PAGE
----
Experiences of brain injured individuals post hospitalisation at Headway-Khomelela

Headway-Khomelela offers services to those individuals who have experienced traumatic brain injuries post hospitalisation. There was a need to add to the database of Headway about the experiences their clientele went through post hospitalisation. The primary aim of this research report was to understand the post hospitalisation experiences of those individuals who have a brain injury. This included their coping strategies which they had to learn in order to make life easier for themselves on a day to day basis and the employment challenges which they are experiencing. The theoretical lens which was used is the biopsychosocial model. The methodological framework for this qualitative investigation was an exploratory research design. Ten participants were selected by using purposive sampling from those individuals who receive services from Headway-Khomelela. The research instrument was used was an interview schedule and semi structured interviews was used to collect the data. The data was analysed via thematic analysis. This research report has a potential of adding information to the Headway-Khomelela database as the database currently has very limited experience regarding these clients’ experiences and difficulties in finding employment. It may also be of assistance to social workers with regard to understanding the challenges of the clientele of Headway-Khomelela post being hospitalised and perhaps aid interventions. The research study found that the participants valued the importance of rehabilitation and family role after the injury. This also included the physical challenges the participants experienced. The study was concluded that participants recommend rehabilitation as soon as a person is discharged from hospital and they should focus on recovery first. • Keywords: Headway, brain injury, family support, rehabilitation, therapists, home exercising, coping strategies, employment challenges.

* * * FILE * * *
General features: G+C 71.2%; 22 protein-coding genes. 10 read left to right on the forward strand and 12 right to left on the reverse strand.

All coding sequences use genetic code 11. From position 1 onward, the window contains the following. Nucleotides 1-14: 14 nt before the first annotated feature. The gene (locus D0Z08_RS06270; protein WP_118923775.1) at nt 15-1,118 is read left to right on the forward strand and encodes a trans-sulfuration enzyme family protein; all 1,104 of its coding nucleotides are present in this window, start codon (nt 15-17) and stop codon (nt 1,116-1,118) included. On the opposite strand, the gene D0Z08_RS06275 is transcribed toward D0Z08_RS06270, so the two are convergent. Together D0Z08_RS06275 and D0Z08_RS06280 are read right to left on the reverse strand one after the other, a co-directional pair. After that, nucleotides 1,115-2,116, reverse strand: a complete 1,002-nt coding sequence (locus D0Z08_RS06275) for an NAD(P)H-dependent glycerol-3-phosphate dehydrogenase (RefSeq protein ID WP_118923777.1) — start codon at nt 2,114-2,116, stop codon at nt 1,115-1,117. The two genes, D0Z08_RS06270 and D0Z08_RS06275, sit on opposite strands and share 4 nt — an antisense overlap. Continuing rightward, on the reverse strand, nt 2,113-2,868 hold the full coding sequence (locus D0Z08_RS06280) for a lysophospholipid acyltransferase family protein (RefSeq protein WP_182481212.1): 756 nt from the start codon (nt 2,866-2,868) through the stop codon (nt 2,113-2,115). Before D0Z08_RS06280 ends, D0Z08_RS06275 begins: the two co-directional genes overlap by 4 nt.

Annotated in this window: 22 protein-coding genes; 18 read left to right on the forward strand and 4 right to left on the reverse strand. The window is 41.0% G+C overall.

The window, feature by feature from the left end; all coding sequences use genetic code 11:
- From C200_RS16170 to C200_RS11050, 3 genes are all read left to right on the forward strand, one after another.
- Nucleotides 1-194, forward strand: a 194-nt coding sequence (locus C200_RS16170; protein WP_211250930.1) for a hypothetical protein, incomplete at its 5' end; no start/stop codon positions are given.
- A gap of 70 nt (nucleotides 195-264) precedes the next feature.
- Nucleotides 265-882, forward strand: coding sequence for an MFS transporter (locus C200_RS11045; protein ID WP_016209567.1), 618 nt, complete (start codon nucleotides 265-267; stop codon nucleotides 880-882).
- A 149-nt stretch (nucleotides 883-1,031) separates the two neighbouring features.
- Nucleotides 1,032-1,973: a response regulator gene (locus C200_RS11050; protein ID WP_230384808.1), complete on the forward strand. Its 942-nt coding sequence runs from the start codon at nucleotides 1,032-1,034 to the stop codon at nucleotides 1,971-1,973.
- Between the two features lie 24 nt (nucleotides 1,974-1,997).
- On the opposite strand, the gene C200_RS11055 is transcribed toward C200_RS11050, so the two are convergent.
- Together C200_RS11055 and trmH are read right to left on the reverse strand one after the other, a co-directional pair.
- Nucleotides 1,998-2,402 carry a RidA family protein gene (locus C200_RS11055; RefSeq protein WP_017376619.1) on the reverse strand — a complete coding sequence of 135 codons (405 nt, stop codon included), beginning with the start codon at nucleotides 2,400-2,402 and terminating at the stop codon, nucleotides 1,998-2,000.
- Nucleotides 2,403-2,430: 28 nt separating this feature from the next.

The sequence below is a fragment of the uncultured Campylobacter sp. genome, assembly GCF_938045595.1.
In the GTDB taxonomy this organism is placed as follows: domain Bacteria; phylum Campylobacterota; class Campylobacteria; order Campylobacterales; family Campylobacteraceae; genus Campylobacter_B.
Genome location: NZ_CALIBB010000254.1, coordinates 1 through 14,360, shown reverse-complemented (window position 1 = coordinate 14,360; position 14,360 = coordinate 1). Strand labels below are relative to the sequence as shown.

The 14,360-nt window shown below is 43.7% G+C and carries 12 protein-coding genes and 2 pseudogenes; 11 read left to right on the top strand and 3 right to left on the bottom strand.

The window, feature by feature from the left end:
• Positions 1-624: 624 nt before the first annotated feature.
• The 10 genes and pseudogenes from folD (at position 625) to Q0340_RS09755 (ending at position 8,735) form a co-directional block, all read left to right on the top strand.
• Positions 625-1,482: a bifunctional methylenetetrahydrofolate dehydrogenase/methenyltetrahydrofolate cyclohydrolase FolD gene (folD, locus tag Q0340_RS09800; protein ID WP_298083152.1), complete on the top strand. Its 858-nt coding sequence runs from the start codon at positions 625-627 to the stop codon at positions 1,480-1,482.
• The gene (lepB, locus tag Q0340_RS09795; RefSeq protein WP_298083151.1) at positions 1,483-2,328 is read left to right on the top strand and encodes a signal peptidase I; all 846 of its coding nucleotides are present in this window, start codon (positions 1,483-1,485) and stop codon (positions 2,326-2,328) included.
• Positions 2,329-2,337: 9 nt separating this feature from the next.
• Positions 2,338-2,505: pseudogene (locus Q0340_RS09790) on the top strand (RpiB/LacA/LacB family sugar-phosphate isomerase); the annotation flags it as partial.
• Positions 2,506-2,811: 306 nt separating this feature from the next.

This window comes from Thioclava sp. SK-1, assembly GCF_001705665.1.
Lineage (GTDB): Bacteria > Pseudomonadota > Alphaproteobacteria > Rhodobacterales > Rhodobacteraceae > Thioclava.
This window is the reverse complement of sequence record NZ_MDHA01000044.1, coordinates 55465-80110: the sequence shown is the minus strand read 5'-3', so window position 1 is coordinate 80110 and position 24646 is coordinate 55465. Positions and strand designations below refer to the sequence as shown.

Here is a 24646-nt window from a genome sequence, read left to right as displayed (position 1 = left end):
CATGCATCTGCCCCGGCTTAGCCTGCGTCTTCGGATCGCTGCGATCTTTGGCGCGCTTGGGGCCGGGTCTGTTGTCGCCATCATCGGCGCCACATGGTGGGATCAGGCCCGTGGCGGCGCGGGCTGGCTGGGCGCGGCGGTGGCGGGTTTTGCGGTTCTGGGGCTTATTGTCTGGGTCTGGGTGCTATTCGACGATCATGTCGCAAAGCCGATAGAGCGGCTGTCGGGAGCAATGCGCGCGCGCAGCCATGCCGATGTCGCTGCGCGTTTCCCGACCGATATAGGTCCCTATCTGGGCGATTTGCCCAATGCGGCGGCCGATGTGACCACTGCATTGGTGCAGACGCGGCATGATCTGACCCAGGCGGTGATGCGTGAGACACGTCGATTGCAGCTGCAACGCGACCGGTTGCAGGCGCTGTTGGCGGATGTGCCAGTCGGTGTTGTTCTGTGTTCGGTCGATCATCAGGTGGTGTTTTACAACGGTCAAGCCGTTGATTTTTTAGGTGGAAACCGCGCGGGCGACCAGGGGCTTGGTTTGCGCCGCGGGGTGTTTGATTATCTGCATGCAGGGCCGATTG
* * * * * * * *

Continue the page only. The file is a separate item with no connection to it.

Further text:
The Deaprtment of Social Work School of Human and Community Development Faculty of Humanities University of the Witwatersrand In partial fulfilment of the requirements For the degree Bachelor of Social Work